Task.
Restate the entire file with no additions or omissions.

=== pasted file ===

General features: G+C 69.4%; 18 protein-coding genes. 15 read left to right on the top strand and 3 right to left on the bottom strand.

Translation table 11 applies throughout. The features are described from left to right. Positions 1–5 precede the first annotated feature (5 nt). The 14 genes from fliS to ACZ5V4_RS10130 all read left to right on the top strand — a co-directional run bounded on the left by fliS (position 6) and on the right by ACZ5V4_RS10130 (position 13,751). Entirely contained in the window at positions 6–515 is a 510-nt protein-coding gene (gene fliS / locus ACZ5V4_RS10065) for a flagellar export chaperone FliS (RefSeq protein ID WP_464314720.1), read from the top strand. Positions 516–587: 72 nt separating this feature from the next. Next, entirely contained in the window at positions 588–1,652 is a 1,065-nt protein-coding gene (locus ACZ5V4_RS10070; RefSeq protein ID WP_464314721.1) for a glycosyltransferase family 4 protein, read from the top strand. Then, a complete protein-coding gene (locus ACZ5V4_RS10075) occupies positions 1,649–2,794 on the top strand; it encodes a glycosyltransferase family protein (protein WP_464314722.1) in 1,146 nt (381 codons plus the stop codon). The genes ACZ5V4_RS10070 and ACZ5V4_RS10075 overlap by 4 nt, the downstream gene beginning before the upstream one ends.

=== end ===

General features: G+C 69.4%; 18 protein-coding genes. 15 read left to right on the top strand and 3 right to left on the bottom strand.

Translation table 11 applies throughout. The features are described from left to right. Positions 1–5 precede the first annotated feature (5 nt). The 14 genes from fliS to ACZ5V4_RS10130 all read left to right on the top strand — a co-directional run bounded on the left by fliS (position 6) and on the right by ACZ5V4_RS10130 (position 13,751). Entirely contained in the window at positions 6–515 is a 510-nt protein-coding gene (gene fliS / locus ACZ5V4_RS10065) for a flagellar export chaperone FliS (RefSeq protein ID WP_464314720.1), read from the top strand. Positions 516–587: 72 nt separating this feature from the next. Next, entirely contained in the window at positions 588–1,652 is a 1,065-nt protein-coding gene (locus ACZ5V4_RS10070; RefSeq protein ID WP_464314721.1) for a glycosyltransferase family 4 protein, read from the top strand. Then, a complete protein-coding gene (locus ACZ5V4_RS10075) occupies positions 1,649–2,794 on the top strand; it encodes a glycosyltransferase family protein (protein WP_464314722.1) in 1,146 nt (381 codons plus the stop codon). The genes ACZ5V4_RS10070 and ACZ5V4_RS10075 overlap by 4 nt, the downstream gene beginning before the upstream one ends.